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This profile was last updated on 3/22/15  and contains information from public web pages and contributions from the ZoomInfo community.

Rev. John B. Lipscomb

Wrong Rev. John B. Lipscomb?

Spiritual Director

Phone: (813) ***-****  
Email: j***@***.org
Local Address:  Florida , United States
Bethany Retreat Center

Employment History

Board Memberships and Affiliations


  • B.A.
    University of North Carolina , Asheville
  • Doctor of Ministry Degree
    Graduate Theological Foundation
198 Total References
Web References
Father John Lipscomb - ..., 22 Mar 2015 [cached]
Father John Lipscomb - Spiritual Director | 813.960.6306
John Bailey Lipscomb was ..., 15 Mar 2007 [cached]
John Bailey Lipscomb was elected Bishop Coadjutor of the Diocese of Southwest Florida at a special convention held on September 23, 1995, in Punta Gorda, Florida.He was consecrated on February 24, 1996, at the Pasadena Community Church in St. Petersburg, Florida.On September 27, 1997, he was instituted as the Fourth Bishop of the Diocese of Southwest Florida.
Born in Alexandria, Virginia, in July 1950, Bishop Lipscomb completed his primary and secondary education in the public schools of Jacksonville, Florida.He received his B.A. from University of North Carolina, Asheville; his Masters-in-Divinity degree from the School of Theology of the University of the South, Sewanee, Tennessee; his Doctor of Ministry Degree from Graduate Theological Foundation in South Bend, Ind., and is a Fellow of the Foundation.He has pursued continuing education in a variety of fields including evangelism, church growth and management.
Ordained deacon in 1974, and priest in 1975 in the Diocese of Florida, Bishop Lipscomb served congregations in the Dioceses of Florida, Upper South Carolina, Louisiana, and Western Louisiana.
At the time of his election he was the rector of The Church of the Good Shepherd, Lake Charles, Louisiana, and Dean of the Lake Charles Convocation.Bishop Lipscomb complimented 21 years of active parish work through ministry to the dioceses in which he served.In Florida he was a member of the diocesan liturgical and renewal commissions.In Upper South Carolina he served as the diocesan spiritual director for the Cursillo movement, evangelism and renewal officer, and as a member of the Standing Committee.In the Dioceses of Louisiana and Western Louisiana he served at various times as dean of several convocations and as an ex-officio member of the Executive Council.During his tenure in Western Louisiana, Bishop Lipscomb was a teaching fellow in New Testament for the Bishop's School for Ministry and a member of the Commission on Ministry.Bishop Lipscomb was elected a trustee for the University of the South from Western Louisiana.He also served the Episcopal Church as a reader for the General Ordination Examinations.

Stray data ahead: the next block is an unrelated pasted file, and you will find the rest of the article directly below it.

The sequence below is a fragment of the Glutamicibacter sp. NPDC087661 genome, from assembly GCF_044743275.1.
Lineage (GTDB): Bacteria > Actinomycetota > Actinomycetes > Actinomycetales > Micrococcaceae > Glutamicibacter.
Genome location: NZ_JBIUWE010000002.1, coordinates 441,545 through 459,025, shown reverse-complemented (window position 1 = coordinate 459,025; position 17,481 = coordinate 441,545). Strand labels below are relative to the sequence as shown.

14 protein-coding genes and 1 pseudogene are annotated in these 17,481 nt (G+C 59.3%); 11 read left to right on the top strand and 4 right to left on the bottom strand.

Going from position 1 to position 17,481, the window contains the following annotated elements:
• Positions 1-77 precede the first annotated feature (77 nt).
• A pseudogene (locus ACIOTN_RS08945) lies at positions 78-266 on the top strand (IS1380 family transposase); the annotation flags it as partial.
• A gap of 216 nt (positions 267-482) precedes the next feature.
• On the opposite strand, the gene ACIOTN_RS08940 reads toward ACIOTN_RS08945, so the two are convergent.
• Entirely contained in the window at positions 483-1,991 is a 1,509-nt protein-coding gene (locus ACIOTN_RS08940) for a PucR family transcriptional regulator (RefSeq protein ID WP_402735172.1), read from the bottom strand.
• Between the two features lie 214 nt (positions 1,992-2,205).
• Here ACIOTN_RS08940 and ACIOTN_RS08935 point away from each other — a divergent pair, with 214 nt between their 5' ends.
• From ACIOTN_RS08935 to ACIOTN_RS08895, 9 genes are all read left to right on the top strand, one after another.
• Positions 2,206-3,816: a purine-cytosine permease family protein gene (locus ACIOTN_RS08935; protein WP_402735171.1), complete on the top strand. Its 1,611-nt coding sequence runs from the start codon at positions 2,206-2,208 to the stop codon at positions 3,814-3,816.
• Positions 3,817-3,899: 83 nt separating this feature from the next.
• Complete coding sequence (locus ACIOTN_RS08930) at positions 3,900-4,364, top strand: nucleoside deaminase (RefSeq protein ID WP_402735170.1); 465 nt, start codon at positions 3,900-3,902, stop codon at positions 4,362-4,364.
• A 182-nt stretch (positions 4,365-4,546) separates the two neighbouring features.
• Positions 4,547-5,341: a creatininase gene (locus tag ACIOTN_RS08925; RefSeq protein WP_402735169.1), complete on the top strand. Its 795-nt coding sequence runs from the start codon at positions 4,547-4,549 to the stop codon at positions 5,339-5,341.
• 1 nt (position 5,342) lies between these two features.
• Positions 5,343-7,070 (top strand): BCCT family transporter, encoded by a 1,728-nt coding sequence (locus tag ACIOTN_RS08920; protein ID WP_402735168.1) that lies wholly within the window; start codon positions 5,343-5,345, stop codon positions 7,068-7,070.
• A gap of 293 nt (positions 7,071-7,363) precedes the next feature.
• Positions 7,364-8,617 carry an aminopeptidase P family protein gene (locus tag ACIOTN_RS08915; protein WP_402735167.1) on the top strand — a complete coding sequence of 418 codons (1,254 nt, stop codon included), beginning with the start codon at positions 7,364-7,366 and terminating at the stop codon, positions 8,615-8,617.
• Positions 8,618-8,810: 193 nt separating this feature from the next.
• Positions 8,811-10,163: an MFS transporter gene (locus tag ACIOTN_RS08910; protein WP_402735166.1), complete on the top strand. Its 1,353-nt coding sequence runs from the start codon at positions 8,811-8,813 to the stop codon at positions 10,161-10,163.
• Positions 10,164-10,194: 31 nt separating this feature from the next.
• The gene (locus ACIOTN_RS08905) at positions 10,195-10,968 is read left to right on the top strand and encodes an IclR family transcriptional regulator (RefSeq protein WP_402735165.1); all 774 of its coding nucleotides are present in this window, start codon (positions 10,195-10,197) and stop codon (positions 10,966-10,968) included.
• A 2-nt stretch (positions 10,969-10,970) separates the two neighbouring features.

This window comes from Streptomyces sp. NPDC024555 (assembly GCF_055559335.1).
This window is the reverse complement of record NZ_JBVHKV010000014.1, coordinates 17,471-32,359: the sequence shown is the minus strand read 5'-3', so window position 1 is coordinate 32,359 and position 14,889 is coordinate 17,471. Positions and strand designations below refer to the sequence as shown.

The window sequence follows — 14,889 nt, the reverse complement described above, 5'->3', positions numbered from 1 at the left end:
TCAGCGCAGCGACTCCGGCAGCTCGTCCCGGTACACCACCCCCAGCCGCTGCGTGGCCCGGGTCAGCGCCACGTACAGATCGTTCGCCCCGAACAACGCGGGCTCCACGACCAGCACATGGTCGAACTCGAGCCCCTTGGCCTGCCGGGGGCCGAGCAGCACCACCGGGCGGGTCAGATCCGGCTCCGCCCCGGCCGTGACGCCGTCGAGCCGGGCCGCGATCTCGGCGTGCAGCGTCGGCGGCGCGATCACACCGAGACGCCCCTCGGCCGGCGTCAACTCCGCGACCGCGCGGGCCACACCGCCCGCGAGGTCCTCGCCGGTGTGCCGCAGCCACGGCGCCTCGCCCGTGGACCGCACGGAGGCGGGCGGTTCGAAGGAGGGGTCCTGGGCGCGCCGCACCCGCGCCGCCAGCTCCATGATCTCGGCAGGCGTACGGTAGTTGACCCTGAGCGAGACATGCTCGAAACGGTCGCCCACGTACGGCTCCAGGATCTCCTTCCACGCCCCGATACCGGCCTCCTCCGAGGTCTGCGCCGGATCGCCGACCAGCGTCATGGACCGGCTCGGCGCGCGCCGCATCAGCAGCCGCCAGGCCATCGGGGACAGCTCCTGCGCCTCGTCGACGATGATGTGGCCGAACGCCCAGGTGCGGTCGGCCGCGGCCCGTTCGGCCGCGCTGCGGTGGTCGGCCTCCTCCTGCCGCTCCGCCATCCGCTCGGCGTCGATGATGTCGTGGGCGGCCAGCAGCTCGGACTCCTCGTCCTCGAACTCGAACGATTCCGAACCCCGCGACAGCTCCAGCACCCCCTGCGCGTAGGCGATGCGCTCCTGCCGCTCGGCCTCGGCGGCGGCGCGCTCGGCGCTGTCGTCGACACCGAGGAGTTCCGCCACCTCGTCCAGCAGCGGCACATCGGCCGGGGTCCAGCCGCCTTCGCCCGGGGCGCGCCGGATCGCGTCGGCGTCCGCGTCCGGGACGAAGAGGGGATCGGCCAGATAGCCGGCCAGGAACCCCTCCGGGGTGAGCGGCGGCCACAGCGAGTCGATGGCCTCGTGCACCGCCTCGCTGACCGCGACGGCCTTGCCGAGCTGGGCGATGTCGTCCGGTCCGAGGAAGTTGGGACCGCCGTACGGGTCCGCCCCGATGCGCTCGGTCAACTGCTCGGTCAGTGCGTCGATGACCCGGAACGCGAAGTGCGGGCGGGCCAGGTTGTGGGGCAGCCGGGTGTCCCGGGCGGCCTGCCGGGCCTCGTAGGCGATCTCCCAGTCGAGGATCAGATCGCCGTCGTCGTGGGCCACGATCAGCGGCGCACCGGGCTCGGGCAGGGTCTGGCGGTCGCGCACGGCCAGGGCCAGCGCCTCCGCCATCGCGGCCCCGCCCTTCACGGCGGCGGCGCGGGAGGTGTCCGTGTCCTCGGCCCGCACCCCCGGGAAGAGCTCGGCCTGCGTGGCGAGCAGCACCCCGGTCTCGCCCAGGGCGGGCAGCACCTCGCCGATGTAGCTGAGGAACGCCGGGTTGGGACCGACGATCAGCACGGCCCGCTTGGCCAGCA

In 1974 Bishop Lipscomb was awarded the American Bible Society Award for the public interpretation of the Scriptures.As a chaplain of the Louisiana National Guard, Bishop Lipscomb served on active duty during Operation Desert Shield.His community ministry included service on numerous volunteer boards and agencies including work in community mental health, ministry to victims of domestic violence and as a chaplain to those suffering from chemical dependency.During his tenure in Baton Rouge, Louisiana, he was instrumental in the establishment of the Baton Rouge Area Food Bank, Urban Ministry Coalition, and Greater Baton Rouge Federation of Churches and Synagogues.
Rev. McCard pledges to uphold doctrine, 13 Aug 2003 [cached]
Rev. John B. Lipscomb, fourth bishop of the Diocese of Southwest Florida, who voted against the confirmation of the Rev. V.
"I feel empty and my heart is broken," wrote Lipscomb, who asked that his letter be read Aug. 10 in every congregation in the diocese.He added he "will not accept into the ordination process those who are living in an intimate relationship outside the covenant of marriage."